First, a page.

July 28, 2015


South Asia

Finding Ganga in the Assiniboine

Immigrants who arrive in a new country are also emigrants who have made a decision to leave their native country. The decision to leave could stem from a combination of various and varied factors. Some come to seek better financial opportunities, others to join families or husbands who came here earlier, still others fleeing a war-torn country.

For some, like me, and thousands of others who are young and optimistic, the decision was made out of a sense of adventure, that the world was there for the taking.

Roddy Premsukh (wearing chef's hat) and others dance behind the three judges, Farida Bacchus, Ramesh Mahadeo and Jagat James  during annual duck currie contest.

THE INDU-CANADIAN TELEGRAM

Roddy Premsukh (wearing chef's hat) and others dance behind the three judges, Farida Bacchus, Ramesh Mahadeo and Jagat James during annual duck currie contest.

The world had started contracting even then -- 45 years ago -- and the Prairies, of which I had heard only in geography school texts as the "wheat granary of the world" were next door to the United States, which I knew well, having studied there for two years. I had gone back to India thinking I would live there happily ever after. But the larger world beckoned, and the regional and caste politics in the environment where my husband and I were employed played a part in our decision to emigrate.

Trying to move away from workplace conflicts and knowing of the racial conflicts in the U.S., we chose Canada.

Why Winnipeg? A story I love to narrate is that my husband had job offers from Edmonton and Winnipeg, and that we took a quick look at the map, decided that since Winnipeg is farther south than Edmonton it would be warmer, and so chose Winnipeg. Irony works in strange ways.

At the time, we thought we would be here for a few years and then go someplace else, for we were young and the world was there for the taking. We bought a house, that had a few features we did not like but, again, we thought it was just our first house, we would move into another soon enough. Here we are, more than 40 years later, still in Winnipeg, still in the same house.

That is my story, but it is also the story of many in my generation, professionals with a high level of education, who immigrated to Canada between 1965 and 1980. We belong to the first generation of the second wave of immigration from India, the first wave being between 1890 and 1915, when about 5,000 Indians landed in Canada, mainly on the west coast. The long gap between the two generations was due to Canada's doors being closed to immigrants, named the yellow plague and the brown peril, from Asia.

There were fewer than 100 people from India in Winnipeg in the mid-1960s, including students. When we arrived, if there was any latent racism we were too naïve to be aware of it. We, the women, wore Indian costumes at all times, and experienced a certain level of exoticisation that was both annoying and flattering.

Immigrants do not, and do not need to, let go of one country when they immigrate to another. They need to make positive connections between the two homelands, what I call finding Ganga in the Assiniboine.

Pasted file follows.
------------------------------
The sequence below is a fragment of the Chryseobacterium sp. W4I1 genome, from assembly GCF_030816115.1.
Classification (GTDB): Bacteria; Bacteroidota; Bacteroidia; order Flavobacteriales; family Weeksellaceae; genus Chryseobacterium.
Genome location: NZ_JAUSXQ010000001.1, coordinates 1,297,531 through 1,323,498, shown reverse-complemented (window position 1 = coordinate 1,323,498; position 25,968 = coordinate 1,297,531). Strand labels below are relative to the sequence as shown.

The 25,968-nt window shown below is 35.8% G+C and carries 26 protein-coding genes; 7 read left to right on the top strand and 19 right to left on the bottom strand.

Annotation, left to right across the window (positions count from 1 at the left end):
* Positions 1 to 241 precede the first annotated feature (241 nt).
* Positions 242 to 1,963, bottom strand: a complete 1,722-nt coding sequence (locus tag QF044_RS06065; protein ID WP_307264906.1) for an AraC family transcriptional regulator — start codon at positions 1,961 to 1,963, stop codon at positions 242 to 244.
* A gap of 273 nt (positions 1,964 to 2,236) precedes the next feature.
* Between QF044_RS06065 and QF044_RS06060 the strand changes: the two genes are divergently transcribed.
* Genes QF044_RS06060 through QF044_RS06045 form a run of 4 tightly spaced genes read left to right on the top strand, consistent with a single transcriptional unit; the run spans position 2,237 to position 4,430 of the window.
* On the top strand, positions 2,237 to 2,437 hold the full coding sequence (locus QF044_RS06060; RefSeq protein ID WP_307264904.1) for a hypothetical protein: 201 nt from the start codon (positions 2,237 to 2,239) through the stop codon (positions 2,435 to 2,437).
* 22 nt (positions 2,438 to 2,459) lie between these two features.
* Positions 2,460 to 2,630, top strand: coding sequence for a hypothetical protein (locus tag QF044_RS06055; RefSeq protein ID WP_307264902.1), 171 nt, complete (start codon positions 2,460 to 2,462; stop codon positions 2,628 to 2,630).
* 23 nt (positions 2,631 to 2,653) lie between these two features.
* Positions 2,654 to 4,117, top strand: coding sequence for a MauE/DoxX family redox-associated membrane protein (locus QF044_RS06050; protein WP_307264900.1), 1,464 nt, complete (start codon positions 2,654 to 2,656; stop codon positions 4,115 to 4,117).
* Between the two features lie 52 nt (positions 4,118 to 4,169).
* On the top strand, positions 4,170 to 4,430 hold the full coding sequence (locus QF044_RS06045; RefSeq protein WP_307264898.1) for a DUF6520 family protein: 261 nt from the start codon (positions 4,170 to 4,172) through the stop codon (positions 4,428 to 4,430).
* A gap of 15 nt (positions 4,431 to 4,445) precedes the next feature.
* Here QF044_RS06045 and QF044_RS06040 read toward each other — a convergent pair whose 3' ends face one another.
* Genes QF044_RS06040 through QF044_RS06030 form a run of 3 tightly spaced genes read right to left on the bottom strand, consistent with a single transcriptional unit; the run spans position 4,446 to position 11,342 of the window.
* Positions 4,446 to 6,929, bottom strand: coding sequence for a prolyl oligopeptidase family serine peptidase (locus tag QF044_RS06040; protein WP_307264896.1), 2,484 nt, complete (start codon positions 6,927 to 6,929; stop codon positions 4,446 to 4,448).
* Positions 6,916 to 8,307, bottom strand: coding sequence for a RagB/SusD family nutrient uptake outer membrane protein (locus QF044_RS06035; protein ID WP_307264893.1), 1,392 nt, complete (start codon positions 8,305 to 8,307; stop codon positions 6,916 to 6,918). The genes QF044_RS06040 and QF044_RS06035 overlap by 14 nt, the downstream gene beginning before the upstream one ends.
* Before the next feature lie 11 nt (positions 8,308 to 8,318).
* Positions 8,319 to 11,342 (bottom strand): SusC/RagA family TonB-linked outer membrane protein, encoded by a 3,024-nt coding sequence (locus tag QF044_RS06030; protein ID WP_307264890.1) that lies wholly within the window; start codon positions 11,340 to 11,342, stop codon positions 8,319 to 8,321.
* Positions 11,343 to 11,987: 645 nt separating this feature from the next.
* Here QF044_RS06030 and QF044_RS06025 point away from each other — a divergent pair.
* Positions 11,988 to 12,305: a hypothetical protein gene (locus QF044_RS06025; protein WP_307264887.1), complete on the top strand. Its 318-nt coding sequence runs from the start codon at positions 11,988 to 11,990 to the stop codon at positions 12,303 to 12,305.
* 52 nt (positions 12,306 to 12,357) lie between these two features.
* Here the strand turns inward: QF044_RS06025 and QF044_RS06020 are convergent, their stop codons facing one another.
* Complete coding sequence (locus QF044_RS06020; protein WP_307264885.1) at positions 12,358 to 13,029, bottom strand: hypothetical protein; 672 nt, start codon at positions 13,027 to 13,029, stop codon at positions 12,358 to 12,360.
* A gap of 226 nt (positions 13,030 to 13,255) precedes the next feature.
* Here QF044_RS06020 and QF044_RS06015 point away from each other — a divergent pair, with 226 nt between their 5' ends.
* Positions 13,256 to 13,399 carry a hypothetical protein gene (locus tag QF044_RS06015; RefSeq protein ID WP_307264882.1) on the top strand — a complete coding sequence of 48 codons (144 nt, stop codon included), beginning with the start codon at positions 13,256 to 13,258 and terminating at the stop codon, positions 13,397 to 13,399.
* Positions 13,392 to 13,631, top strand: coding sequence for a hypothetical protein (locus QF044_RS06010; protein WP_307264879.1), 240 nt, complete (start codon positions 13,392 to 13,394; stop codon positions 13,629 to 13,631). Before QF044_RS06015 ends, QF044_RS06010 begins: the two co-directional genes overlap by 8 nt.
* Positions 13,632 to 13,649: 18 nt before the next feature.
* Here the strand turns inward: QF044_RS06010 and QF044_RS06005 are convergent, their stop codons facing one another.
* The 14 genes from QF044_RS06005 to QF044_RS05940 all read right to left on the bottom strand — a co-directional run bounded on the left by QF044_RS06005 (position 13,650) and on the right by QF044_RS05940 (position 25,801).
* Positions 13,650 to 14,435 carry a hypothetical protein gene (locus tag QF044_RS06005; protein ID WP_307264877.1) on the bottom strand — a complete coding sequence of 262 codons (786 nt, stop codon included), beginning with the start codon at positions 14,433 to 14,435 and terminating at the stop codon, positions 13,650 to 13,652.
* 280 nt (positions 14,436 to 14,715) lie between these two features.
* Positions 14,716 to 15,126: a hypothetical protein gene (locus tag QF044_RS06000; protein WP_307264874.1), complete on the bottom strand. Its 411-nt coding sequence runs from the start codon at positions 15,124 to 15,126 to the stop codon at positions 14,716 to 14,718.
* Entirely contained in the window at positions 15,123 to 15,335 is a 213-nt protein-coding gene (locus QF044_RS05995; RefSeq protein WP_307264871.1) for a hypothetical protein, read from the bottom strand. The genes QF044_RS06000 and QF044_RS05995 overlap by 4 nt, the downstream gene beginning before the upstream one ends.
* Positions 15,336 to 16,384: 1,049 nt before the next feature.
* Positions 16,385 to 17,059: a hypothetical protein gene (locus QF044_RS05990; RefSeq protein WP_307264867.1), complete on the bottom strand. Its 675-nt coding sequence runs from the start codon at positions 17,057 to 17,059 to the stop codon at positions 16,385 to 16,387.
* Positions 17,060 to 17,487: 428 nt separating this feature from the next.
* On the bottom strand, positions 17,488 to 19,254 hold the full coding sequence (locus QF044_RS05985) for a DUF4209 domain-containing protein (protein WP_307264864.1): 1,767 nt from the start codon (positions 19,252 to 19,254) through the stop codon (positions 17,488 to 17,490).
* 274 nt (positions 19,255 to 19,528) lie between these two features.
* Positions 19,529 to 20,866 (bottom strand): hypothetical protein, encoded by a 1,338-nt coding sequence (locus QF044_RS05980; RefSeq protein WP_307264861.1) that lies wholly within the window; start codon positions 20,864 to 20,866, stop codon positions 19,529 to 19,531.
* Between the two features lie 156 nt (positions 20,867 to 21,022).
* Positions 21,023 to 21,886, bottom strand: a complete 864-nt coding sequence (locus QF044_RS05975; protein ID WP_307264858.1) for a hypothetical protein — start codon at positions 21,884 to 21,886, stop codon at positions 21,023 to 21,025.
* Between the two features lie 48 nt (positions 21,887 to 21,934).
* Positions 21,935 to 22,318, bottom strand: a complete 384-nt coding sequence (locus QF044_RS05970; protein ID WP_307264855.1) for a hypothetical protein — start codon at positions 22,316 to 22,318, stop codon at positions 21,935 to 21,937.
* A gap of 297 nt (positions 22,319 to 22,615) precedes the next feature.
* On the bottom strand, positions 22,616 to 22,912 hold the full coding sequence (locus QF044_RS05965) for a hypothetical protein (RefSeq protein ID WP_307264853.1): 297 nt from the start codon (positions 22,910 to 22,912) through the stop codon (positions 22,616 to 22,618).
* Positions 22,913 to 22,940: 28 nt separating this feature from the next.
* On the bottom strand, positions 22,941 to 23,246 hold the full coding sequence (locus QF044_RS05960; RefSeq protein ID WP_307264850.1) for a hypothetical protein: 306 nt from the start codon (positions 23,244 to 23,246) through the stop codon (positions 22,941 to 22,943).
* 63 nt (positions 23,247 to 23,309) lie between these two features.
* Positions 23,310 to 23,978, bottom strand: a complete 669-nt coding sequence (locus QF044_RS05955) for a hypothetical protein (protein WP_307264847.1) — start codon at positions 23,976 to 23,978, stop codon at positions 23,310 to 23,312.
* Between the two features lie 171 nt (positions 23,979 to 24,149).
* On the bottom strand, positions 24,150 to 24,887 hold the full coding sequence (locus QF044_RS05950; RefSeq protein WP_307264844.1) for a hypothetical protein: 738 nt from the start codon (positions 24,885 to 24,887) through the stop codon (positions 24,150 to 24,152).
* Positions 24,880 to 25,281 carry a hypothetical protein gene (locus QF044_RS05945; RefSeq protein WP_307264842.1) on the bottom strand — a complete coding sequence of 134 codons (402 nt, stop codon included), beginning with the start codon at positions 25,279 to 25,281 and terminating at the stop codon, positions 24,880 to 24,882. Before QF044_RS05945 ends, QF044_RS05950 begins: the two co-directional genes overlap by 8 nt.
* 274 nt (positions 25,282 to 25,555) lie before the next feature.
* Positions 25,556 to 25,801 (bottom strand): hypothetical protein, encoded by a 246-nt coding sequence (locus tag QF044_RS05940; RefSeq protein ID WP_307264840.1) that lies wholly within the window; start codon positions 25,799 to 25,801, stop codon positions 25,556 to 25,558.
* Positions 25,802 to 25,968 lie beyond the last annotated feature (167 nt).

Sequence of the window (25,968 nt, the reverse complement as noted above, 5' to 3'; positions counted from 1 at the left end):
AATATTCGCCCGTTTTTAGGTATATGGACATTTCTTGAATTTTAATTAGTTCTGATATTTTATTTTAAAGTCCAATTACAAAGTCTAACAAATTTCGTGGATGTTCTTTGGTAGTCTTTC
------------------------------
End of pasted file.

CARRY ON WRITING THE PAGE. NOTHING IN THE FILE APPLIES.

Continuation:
In 1978, I initiated the first organized dance courses in Bharata Natyam and we staged a dance drama in 1981. I wrote the script for it around the dance repertoire the 20 girls, at three levels of training, had mastered. Titled Sita's Promise, it has Rama, Sita and Lakshmana of the Hindu epic, Ramayana, find a wounded arctic tern in their hermitage and bring it back to its home in Canada. Here Sita dances with native children and promises to come again, "I through my people will surely come again and we shall (sing and dance) with all the children of the world that make this their home."

Things were to change for the next generation of Indo-Canadians to arrive in the 1980s and 1990s. They had to jump through more hoops than we had to. Accreditation became a serious problem. The type of immigrants also changed as more came to fill other kinds of jobs than the ones we had. Family reunification policies brought many seniors as sponsored immigrants.

Early in our stay, our landlord took us to a campground for a weekend, where there were many Manitobans of German origin, and many of the seniors were barely fluent in English because they didn't need to be -- they could get along fine knowing only German. Elderly Indo-Canadians who immigrated and stay with their adult children also have found they don't need to speak either of the official languages of Canada. One tends not to tackle challenges that are not essential for survival. I know. After learning just enough French to pass my Ph.D. requirements, I have forgotten all my French. Merci beaucoup. But I did send my daughter to a French school!

A third of my generation still lives in Winnipeg. Others have left Manitoba for other cities for other jobs, or to spend their senior years living closer to their children who are elsewhere, and many have passed on. The children of my generation, now in their 40s, are generally doing extremely well in their chosen fields.

Today, the Indo-Canadian community in Winnipeg is thriving, with its fair share of temples, gurudwaras and mosques, while Christians go to mainstream churches. We have professionals, politicians, entrepreneurs and blue-collar workers. There are spice stores and restaurants all over the city; convenience stores, driving schools and gas bars run by us.

And we have our fair share of law-breakers too I am sure. We are Canadians, eh!

 

Uma Parameswaran is a retired professor of English and a writer. Her two most recent books are: C.V. Raman: A Biography and A Cycle of the Moon: A Novel. She has a blogsite indocanadiansinmanitoba.blogspot.com

Republished from the Winnipeg Free Press print edition March 31, 2012 J6

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